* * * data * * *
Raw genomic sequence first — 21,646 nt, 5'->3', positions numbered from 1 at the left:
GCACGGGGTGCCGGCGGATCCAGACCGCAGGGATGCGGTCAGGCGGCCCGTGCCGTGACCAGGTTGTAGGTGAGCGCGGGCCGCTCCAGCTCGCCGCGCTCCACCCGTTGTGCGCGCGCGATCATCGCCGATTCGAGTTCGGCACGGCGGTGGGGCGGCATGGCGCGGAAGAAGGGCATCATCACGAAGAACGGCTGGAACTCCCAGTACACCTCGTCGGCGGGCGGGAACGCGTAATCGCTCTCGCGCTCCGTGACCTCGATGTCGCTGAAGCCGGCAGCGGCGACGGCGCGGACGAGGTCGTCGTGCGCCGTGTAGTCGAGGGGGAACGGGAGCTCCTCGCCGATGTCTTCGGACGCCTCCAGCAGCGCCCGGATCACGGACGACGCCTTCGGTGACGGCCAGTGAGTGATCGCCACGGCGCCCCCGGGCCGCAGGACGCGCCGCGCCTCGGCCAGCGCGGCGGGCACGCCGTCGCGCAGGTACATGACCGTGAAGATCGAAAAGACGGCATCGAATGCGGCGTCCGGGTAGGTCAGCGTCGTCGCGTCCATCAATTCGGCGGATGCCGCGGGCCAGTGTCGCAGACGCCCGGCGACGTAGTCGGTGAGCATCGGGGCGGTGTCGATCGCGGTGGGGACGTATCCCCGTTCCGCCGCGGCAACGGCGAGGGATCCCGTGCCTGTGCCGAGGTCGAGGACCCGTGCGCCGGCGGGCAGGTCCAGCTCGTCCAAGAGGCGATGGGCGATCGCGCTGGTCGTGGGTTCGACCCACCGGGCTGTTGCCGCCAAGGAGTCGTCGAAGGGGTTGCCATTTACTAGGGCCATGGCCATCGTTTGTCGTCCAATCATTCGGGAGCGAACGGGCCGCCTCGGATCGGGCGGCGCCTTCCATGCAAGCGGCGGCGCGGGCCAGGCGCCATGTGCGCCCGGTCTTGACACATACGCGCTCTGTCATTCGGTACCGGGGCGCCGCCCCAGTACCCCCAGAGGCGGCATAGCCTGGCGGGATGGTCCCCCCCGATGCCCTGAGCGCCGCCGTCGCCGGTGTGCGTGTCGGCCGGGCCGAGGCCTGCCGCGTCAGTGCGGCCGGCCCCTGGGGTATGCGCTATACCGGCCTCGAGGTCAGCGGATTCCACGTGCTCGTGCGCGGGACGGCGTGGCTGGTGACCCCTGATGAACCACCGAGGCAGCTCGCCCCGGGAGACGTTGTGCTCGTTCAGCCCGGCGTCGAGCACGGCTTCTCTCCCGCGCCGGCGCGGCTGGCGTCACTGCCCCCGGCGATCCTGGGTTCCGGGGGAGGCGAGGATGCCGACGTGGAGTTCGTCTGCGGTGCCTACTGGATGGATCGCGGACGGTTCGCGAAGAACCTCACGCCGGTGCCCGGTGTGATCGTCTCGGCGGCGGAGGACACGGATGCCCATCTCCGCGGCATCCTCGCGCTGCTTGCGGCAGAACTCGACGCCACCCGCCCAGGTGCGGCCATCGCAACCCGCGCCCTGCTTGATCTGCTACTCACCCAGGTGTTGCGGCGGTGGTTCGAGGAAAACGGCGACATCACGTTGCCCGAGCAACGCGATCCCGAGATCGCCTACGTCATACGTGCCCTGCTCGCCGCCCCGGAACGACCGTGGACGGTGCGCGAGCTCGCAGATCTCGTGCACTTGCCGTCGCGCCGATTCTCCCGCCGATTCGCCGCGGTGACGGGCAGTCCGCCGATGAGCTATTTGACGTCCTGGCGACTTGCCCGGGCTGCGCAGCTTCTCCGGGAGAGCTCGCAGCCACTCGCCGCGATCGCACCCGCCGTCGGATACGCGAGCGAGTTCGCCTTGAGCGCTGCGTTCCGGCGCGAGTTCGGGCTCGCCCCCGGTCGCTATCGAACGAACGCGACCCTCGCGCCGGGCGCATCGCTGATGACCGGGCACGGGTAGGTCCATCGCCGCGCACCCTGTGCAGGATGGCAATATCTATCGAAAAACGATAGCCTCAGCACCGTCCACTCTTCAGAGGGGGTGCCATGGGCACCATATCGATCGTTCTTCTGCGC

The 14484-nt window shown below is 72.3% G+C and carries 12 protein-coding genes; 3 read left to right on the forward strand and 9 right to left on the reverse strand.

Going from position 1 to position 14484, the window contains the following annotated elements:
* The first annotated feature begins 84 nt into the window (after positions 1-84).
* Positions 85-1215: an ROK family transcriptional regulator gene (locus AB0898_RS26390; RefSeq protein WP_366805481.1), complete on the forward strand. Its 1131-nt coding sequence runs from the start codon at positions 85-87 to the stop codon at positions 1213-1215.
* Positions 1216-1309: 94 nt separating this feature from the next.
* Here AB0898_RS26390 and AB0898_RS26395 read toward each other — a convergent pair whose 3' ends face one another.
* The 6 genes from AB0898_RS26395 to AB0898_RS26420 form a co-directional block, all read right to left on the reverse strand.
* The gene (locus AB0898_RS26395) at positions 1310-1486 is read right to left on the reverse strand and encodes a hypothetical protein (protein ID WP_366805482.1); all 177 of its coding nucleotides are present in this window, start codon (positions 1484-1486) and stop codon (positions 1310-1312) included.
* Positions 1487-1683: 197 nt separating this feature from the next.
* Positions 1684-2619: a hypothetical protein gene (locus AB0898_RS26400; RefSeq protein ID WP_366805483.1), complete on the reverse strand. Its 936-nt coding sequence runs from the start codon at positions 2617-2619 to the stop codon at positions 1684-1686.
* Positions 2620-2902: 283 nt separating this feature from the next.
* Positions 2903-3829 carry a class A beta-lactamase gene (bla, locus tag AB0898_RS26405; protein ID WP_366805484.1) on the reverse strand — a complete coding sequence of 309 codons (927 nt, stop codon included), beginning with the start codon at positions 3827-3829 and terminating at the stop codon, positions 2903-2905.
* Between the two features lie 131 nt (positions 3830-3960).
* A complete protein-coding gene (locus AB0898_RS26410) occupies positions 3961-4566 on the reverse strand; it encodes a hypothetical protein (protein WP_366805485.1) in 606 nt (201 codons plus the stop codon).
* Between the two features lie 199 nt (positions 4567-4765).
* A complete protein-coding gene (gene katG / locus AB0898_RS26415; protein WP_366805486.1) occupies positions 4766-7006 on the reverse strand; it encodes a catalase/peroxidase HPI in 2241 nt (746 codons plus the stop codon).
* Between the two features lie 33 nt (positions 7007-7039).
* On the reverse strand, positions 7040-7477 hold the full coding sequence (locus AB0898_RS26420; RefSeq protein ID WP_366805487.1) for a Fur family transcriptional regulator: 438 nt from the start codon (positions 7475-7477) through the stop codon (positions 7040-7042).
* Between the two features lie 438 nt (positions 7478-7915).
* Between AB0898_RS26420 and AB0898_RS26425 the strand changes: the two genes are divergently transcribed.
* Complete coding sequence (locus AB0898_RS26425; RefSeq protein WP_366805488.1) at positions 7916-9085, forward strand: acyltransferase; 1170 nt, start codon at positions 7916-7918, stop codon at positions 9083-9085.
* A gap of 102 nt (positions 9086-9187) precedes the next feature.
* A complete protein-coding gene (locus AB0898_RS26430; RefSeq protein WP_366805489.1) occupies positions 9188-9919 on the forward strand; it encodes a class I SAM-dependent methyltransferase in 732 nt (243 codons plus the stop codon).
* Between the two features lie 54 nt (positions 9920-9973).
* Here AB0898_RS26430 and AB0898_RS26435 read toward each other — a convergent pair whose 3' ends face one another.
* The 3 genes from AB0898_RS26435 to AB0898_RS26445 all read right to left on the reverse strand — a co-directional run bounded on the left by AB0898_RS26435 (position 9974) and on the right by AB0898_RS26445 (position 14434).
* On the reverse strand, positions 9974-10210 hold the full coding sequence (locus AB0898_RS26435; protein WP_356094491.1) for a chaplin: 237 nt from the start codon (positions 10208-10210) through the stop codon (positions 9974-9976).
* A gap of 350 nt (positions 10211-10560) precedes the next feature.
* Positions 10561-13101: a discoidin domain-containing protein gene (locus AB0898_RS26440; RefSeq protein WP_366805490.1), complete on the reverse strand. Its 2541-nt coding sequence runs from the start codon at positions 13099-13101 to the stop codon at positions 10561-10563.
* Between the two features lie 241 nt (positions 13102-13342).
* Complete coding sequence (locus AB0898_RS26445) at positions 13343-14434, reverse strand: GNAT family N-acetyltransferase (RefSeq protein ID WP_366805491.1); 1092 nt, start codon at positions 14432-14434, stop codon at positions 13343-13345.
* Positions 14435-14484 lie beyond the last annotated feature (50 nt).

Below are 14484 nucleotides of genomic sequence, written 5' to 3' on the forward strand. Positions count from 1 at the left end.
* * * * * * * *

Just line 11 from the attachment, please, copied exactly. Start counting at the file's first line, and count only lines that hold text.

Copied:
* Positions 1487-1683: 197 nt separating this feature from the next.